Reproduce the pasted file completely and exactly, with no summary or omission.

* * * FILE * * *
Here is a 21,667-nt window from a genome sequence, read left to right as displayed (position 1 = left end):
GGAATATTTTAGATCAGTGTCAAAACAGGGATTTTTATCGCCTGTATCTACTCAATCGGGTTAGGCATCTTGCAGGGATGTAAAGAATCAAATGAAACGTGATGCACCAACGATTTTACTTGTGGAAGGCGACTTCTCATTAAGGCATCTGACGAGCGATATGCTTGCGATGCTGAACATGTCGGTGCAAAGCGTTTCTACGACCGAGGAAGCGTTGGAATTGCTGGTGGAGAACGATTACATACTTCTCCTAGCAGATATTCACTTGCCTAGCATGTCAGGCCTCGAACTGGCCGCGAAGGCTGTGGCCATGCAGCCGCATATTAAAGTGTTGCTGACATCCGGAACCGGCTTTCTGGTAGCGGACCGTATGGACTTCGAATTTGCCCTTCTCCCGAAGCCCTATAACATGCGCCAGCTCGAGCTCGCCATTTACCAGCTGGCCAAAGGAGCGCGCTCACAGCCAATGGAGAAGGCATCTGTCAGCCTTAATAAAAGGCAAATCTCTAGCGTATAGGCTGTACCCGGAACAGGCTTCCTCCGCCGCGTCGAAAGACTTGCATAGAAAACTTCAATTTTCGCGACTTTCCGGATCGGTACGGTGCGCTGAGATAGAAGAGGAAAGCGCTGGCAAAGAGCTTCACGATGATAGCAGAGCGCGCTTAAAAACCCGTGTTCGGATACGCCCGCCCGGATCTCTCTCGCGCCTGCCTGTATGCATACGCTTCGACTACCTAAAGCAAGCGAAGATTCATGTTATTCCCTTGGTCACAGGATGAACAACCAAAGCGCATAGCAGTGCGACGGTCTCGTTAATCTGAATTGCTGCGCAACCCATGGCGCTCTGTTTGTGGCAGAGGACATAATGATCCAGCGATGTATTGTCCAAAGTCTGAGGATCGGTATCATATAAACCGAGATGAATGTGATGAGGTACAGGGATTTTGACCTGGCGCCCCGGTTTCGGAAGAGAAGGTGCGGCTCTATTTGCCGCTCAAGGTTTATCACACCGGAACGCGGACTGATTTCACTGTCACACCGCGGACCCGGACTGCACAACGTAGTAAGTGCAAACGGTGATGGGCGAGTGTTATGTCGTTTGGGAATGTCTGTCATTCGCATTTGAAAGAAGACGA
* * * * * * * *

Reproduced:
Here is a 21,667-nt window from a genome sequence, read left to right as displayed (position 1 = left end):
GGAATATTTTAGATCAGTGTCAAAACAGGGATTTTTATCGCCTGTATCTACTCAATCGGGTTAGGCATCTTGCAGGGATGTAAAGAATCAAATGAAACGTGATGCACCAACGATTTTACTTGTGGAAGGCGACTTCTCATTAAGGCATCTGACGAGCGATATGCTTGCGATGCTGAACATGTCGGTGCAAAGCGTTTCTACGACCGAGGAAGCGTTGGAATTGCTGGTGGAGAACGATTACATACTTCTCCTAGCAGATATTCACTTGCCTAGCATGTCAGGCCTCGAACTGGCCGCGAAGGCTGTGGCCATGCAGCCGCATATTAAAGTGTTGCTGACATCCGGAACCGGCTTTCTGGTAGCGGACCGTATGGACTTCGAATTTGCCCTTCTCCCGAAGCCCTATAACATGCGCCAGCTCGAGCTCGCCATTTACCAGCTGGCCAAAGGAGCGCGCTCACAGCCAATGGAGAAGGCATCTGTCAGCCTTAATAAAAGGCAAATCTCTAGCGTATAGGCTGTACCCGGAACAGGCTTCCTCCGCCGCGTCGAAAGACTTGCATAGAAAACTTCAATTTTCGCGACTTTCCGGATCGGTACGGTGCGCTGAGATAGAAGAGGAAAGCGCTGGCAAAGAGCTTCACGATGATAGCAGAGCGCGCTTAAAAACCCGTGTTCGGATACGCCCGCCCGGATCTCTCTCGCGCCTGCCTGTATGCATACGCTTCGACTACCTAAAGCAAGCGAAGATTCATGTTATTCCCTTGGTCACAGGATGAACAACCAAAGCGCATAGCAGTGCGACGGTCTCGTTAATCTGAATTGCTGCGCAACCCATGGCGCTCTGTTTGTGGCAGAGGACATAATGATCCAGCGATGTATTGTCCAAAGTCTGAGGATCGGTATCATATAAACCGAGATGAATGTGATGAGGTACAGGGATTTTGACCTGGCGCCCCGGTTTCGGAAGAGAAGGTGCGGCTCTATTTGCCGCTCAAGGTTTATCACACCGGAACGCGGACTGATTTCACTGTCACACCGCGGACCCGGACTGCACAACGTAGTAAGTGCAAACGGTGATGGGCGAGTGTTATGTCGTTTGGGAATGTCTGTCATTCGCATTTGAAAGAAGACGA